By Lawrence Pfeil, Jr.
When the World Health Organization (WHO) declared December 1st “World AIDS Day” in 1988 as
“an opportunity for people worldwide to unite in the fight against HIV; show their support for people living with HIV and to commemorate people who have died”
- 135,000 AIDS cases had already been reported worldwide (WHO)
- 82,362 of those cases were in the US alone (amfAR)
- 61,816 deaths had resulted in the US (amfAR)
- 5–10 million est. people were infected with HIV globally (WHO)
- 6 – 19 months was the average life expectancy of an AIDS patient
Three decades later, it’s difficult to know what more to say about the horrific pandemic of AIDS which nearly wiped out an entire generation, especially to a generation of our Community who has grown-up unaware of its terrifying realities. To them HIV/AIDS has been reduced to a pill they take like a dietary supplement and forget about sexual responsibility. Sadly, AIDS has fallen off the social radar, despite the fact there’s still no vaccine or cure; that every day 5,000 more people become infected; and men, women and children continue to die.
Earlier this week I asked someone, who lost many friends, and worked professionally with scores of people effected by the plague during its height,
“What’s there to say that hasn’t already been said?”
He replied, “Memorialize.”
Memorials are usually a summation of past accomplishments and achievements. One of the great tragedies of AIDS is the loss of what might have been, of the potential and promise in each life taken. It reminded me of the monologue Larry Kramer added to the film version of his landmark play, The Normal Heart.
How many more landmark musicals staged by Michael Bennett? How many more seminal books by Randy Shilts? How many more revelatory dances choreographed by Alvin Ailey? How many more timeless lyrics by Howard Ashman? How many more hits sung by Freddie Mercury? And how many more paintings by Keith Haring?
It’s difficult to even begin quantifying the loss even in terms of renown people who had begun making their contributions to the world. But it’s impossible to do so by those struck down before they had a chance. How many more possibilities lost with each life?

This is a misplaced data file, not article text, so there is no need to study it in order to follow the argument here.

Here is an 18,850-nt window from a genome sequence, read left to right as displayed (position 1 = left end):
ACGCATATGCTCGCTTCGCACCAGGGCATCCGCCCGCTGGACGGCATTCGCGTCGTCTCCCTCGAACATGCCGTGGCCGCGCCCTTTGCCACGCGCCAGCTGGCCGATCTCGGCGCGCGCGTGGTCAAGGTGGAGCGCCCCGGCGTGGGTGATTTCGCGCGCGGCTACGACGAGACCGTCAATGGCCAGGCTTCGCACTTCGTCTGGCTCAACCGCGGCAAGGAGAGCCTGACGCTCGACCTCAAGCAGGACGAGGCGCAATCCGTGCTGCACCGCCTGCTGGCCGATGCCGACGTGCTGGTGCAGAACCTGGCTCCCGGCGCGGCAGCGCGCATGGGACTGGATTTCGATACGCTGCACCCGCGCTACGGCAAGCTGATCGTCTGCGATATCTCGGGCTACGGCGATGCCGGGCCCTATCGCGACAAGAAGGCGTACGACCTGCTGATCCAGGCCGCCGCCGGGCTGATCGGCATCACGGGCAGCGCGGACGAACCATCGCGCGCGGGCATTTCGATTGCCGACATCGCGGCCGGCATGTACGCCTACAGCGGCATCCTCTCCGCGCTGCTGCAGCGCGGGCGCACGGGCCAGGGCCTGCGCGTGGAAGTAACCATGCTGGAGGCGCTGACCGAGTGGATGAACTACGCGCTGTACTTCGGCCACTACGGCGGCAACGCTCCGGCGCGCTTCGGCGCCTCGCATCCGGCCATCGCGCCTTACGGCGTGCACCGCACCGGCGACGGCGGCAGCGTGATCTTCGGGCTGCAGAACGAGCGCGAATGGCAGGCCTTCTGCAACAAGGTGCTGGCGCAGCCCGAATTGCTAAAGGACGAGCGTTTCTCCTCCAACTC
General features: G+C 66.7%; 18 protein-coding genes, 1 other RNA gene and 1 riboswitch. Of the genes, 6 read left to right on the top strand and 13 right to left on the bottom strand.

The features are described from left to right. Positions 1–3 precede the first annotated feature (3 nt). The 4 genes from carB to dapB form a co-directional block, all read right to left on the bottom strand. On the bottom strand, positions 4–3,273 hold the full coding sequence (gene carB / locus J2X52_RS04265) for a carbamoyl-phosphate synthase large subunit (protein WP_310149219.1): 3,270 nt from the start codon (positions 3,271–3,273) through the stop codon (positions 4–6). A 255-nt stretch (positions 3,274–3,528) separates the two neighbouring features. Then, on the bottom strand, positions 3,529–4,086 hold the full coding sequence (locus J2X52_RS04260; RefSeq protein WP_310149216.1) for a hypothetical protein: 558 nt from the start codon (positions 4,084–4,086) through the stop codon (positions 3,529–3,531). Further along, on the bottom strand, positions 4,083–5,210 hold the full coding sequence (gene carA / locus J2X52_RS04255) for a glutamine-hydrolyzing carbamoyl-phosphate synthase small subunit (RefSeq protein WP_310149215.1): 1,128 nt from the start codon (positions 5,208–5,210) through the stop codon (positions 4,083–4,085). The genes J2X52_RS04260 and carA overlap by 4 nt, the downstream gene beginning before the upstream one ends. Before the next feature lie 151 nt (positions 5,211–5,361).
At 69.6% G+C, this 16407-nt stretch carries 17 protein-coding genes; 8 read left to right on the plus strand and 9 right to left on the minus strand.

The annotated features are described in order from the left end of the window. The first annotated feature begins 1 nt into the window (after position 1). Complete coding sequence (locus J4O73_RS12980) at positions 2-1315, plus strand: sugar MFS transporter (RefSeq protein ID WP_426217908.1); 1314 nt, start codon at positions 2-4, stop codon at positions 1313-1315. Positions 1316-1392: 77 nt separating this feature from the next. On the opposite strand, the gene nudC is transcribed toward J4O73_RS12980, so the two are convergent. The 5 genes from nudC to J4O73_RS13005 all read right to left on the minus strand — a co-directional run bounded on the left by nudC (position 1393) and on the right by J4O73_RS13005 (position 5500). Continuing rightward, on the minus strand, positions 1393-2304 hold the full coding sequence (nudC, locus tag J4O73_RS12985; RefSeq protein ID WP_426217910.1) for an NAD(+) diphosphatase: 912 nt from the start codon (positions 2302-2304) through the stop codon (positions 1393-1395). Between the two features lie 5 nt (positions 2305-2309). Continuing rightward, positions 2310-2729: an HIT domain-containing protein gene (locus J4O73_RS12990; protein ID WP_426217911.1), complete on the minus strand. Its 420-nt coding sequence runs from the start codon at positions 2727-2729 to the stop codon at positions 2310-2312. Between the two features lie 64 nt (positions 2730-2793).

This reality was not lost on Cleve Jones one night in San Francisco at a memorial when he saw the names of people who died of AIDS written on sheets of paper and taped to a building. Jones imagined the patchwork design, but on a grander scale; 3’x6’, the size of a human grave and sewn together as one. Each panel would memorialize the life, potential, and loss of someone made by those who loved them.
Conceived by Jones in 1985 as a living tribute, the “NAMES Project AIDS Memorial Quilt” was first displayed on the National Mall in Washington DC in 1987. Weighing an estimated 54 tons, it is the largest piece of community folk art in the world and was nominated for a Nobel Peace Prize in 1989. The following year Common Threads — Stories from the Quilt won the Oscar for Best Documentary, only the second gay subject film in Academy history.
Last seen in its entirety in 1996, The Quilt has become too large ever to be displayed again at once. If it were, and laid end to end, it would stretch more than 50 miles long. Yet, it’s estimated to only represents 20% of those lost to AIDS.
Since the beginning nearly 40 million men, women, and children globally became part of the AIDS mortality statistics. How many never got to be humanitarians, environmentalists, scientists, doctors, activists, teachers, engineers, artists, journalists, or simply spouses and parents? How many more better, brighter and peaceful worlds unimagined?
And how many more will we have to lose until we don’t have to ask anymore?
For the most current HIV/AIDS news, information, and resources visit WHO.INT
Stream Common Threads – Stories from the Quilt, with bonus commentary by Vito Russo, and follow-up interview with creator Cleve Jones HERE
For a schedule of where to viewing The Quilt; a “how to” make a panel for a loved one; as well as a visual directory of panels AIDSQUILT.ORG